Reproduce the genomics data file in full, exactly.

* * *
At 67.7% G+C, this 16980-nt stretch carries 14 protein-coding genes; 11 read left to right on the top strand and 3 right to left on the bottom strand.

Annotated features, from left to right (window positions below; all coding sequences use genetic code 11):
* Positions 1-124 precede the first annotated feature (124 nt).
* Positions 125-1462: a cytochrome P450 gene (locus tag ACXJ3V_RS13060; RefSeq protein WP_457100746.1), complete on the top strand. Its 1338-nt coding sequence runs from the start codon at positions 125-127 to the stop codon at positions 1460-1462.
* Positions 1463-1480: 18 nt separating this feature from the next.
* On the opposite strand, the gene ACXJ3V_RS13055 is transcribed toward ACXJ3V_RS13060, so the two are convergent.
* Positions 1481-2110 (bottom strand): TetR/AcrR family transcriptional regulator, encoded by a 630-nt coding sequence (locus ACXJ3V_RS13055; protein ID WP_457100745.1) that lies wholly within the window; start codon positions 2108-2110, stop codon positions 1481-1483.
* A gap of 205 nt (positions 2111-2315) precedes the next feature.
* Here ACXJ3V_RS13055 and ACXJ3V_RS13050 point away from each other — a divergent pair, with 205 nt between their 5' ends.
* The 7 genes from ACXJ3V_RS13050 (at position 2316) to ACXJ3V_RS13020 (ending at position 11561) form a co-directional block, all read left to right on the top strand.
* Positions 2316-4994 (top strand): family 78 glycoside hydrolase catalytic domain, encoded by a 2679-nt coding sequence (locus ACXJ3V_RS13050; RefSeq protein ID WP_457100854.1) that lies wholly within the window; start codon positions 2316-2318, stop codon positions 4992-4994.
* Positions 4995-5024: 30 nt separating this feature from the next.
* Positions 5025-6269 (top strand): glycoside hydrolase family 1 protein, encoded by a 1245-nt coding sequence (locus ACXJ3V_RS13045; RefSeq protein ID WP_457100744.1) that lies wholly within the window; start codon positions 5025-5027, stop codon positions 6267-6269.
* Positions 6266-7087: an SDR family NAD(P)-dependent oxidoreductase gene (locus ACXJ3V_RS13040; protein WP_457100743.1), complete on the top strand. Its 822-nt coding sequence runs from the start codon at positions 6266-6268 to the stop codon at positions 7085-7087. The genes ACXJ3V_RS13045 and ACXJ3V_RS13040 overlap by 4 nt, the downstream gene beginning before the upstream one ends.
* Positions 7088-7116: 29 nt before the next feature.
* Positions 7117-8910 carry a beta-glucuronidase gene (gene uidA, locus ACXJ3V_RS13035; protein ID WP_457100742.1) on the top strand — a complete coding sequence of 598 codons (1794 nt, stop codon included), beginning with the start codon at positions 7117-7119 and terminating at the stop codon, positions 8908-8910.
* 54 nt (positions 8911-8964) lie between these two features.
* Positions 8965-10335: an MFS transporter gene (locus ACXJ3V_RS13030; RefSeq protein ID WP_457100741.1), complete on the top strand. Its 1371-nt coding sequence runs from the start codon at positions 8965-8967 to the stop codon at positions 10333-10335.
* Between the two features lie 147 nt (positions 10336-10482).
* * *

At 67.7% G+C, this 16980-nt stretch carries 14 protein-coding genes; 11 read left to right on the top strand and 3 right to left on the bottom strand.

Annotated features, from left to right (window positions below; all coding sequences use genetic code 11):
* Positions 1-124 precede the first annotated feature (124 nt).
* Positions 125-1462: a cytochrome P450 gene (locus tag ACXJ3V_RS13060; RefSeq protein WP_457100746.1), complete on the top strand. Its 1338-nt coding sequence runs from the start codon at positions 125-127 to the stop codon at positions 1460-1462.
* Positions 1463-1480: 18 nt separating this feature from the next.
* On the opposite strand, the gene ACXJ3V_RS13055 is transcribed toward ACXJ3V_RS13060, so the two are convergent.
* Positions 1481-2110 (bottom strand): TetR/AcrR family transcriptional regulator, encoded by a 630-nt coding sequence (locus ACXJ3V_RS13055; protein ID WP_457100745.1) that lies wholly within the window; start codon positions 2108-2110, stop codon positions 1481-1483.
* A gap of 205 nt (positions 2111-2315) precedes the next feature.
* Here ACXJ3V_RS13055 and ACXJ3V_RS13050 point away from each other — a divergent pair, with 205 nt between their 5' ends.
* The 7 genes from ACXJ3V_RS13050 (at position 2316) to ACXJ3V_RS13020 (ending at position 11561) form a co-directional block, all read left to right on the top strand.
* Positions 2316-4994 (top strand): family 78 glycoside hydrolase catalytic domain, encoded by a 2679-nt coding sequence (locus ACXJ3V_RS13050; RefSeq protein ID WP_457100854.1) that lies wholly within the window; start codon positions 2316-2318, stop codon positions 4992-4994.
* Positions 4995-5024: 30 nt separating this feature from the next.
* Positions 5025-6269 (top strand): glycoside hydrolase family 1 protein, encoded by a 1245-nt coding sequence (locus ACXJ3V_RS13045; RefSeq protein ID WP_457100744.1) that lies wholly within the window; start codon positions 5025-5027, stop codon positions 6267-6269.
* Positions 6266-7087: an SDR family NAD(P)-dependent oxidoreductase gene (locus ACXJ3V_RS13040; protein WP_457100743.1), complete on the top strand. Its 822-nt coding sequence runs from the start codon at positions 6266-6268 to the stop codon at positions 7085-7087. The genes ACXJ3V_RS13045 and ACXJ3V_RS13040 overlap by 4 nt, the downstream gene beginning before the upstream one ends.
* Positions 7088-7116: 29 nt before the next feature.
* Positions 7117-8910 carry a beta-glucuronidase gene (gene uidA, locus ACXJ3V_RS13035; protein ID WP_457100742.1) on the top strand — a complete coding sequence of 598 codons (1794 nt, stop codon included), beginning with the start codon at positions 7117-7119 and terminating at the stop codon, positions 8908-8910.
* 54 nt (positions 8911-8964) lie between these two features.
* Positions 8965-10335: an MFS transporter gene (locus ACXJ3V_RS13030; RefSeq protein ID WP_457100741.1), complete on the top strand. Its 1371-nt coding sequence runs from the start codon at positions 8965-8967 to the stop codon at positions 10333-10335.
* Between the two features lie 147 nt (positions 10336-10482).